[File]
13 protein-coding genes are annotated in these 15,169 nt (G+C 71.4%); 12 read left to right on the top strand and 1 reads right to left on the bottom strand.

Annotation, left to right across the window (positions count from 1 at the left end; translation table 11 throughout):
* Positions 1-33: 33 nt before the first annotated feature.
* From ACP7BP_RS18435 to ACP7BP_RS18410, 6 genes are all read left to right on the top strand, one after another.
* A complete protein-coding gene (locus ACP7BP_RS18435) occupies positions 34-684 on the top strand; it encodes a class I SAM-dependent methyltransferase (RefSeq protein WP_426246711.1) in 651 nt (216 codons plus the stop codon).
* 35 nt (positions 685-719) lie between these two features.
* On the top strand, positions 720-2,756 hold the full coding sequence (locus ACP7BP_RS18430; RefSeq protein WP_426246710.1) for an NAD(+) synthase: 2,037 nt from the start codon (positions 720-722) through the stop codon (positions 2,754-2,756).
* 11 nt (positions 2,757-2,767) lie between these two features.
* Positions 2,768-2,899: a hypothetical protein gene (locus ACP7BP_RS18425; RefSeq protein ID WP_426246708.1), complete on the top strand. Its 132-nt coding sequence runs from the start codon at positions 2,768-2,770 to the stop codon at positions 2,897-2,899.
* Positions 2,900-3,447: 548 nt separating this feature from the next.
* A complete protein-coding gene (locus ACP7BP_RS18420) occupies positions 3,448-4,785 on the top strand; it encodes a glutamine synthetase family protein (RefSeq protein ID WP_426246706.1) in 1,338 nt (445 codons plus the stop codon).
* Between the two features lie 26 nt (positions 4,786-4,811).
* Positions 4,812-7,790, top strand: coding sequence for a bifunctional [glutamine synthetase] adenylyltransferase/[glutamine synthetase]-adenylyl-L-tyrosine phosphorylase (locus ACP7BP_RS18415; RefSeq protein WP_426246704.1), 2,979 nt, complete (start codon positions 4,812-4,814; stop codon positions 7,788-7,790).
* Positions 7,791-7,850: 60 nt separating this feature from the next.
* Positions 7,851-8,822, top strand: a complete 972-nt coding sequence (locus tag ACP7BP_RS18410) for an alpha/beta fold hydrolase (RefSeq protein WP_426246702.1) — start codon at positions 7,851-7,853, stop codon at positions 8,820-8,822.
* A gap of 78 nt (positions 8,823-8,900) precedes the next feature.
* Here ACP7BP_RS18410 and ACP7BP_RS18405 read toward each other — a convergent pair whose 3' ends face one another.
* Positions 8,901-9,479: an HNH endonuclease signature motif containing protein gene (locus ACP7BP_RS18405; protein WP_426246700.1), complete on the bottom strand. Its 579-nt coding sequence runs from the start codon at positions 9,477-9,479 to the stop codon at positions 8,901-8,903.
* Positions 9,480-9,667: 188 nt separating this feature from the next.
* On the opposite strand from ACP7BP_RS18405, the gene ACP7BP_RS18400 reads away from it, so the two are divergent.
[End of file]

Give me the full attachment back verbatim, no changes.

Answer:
13 protein-coding genes are annotated in these 15,169 nt (G+C 71.4%); 12 read left to right on the top strand and 1 reads right to left on the bottom strand.

Annotation, left to right across the window (positions count from 1 at the left end; translation table 11 throughout):
* Positions 1-33: 33 nt before the first annotated feature.
* From ACP7BP_RS18435 to ACP7BP_RS18410, 6 genes are all read left to right on the top strand, one after another.
* A complete protein-coding gene (locus ACP7BP_RS18435) occupies positions 34-684 on the top strand; it encodes a class I SAM-dependent methyltransferase (RefSeq protein WP_426246711.1) in 651 nt (216 codons plus the stop codon).
* 35 nt (positions 685-719) lie between these two features.
* On the top strand, positions 720-2,756 hold the full coding sequence (locus ACP7BP_RS18430; RefSeq protein WP_426246710.1) for an NAD(+) synthase: 2,037 nt from the start codon (positions 720-722) through the stop codon (positions 2,754-2,756).
* 11 nt (positions 2,757-2,767) lie between these two features.
* Positions 2,768-2,899: a hypothetical protein gene (locus ACP7BP_RS18425; RefSeq protein ID WP_426246708.1), complete on the top strand. Its 132-nt coding sequence runs from the start codon at positions 2,768-2,770 to the stop codon at positions 2,897-2,899.
* Positions 2,900-3,447: 548 nt separating this feature from the next.
* A complete protein-coding gene (locus ACP7BP_RS18420) occupies positions 3,448-4,785 on the top strand; it encodes a glutamine synthetase family protein (RefSeq protein ID WP_426246706.1) in 1,338 nt (445 codons plus the stop codon).
* Between the two features lie 26 nt (positions 4,786-4,811).
* Positions 4,812-7,790, top strand: coding sequence for a bifunctional [glutamine synthetase] adenylyltransferase/[glutamine synthetase]-adenylyl-L-tyrosine phosphorylase (locus ACP7BP_RS18415; RefSeq protein WP_426246704.1), 2,979 nt, complete (start codon positions 4,812-4,814; stop codon positions 7,788-7,790).
* Positions 7,791-7,850: 60 nt separating this feature from the next.
* Positions 7,851-8,822, top strand: a complete 972-nt coding sequence (locus tag ACP7BP_RS18410) for an alpha/beta fold hydrolase (RefSeq protein WP_426246702.1) — start codon at positions 7,851-7,853, stop codon at positions 8,820-8,822.
* A gap of 78 nt (positions 8,823-8,900) precedes the next feature.
* Here ACP7BP_RS18410 and ACP7BP_RS18405 read toward each other — a convergent pair whose 3' ends face one another.
* Positions 8,901-9,479: an HNH endonuclease signature motif containing protein gene (locus ACP7BP_RS18405; protein WP_426246700.1), complete on the bottom strand. Its 579-nt coding sequence runs from the start codon at positions 9,477-9,479 to the stop codon at positions 8,901-8,903.
* Positions 9,480-9,667: 188 nt separating this feature from the next.
* On the opposite strand from ACP7BP_RS18405, the gene ACP7BP_RS18400 reads away from it, so the two are divergent.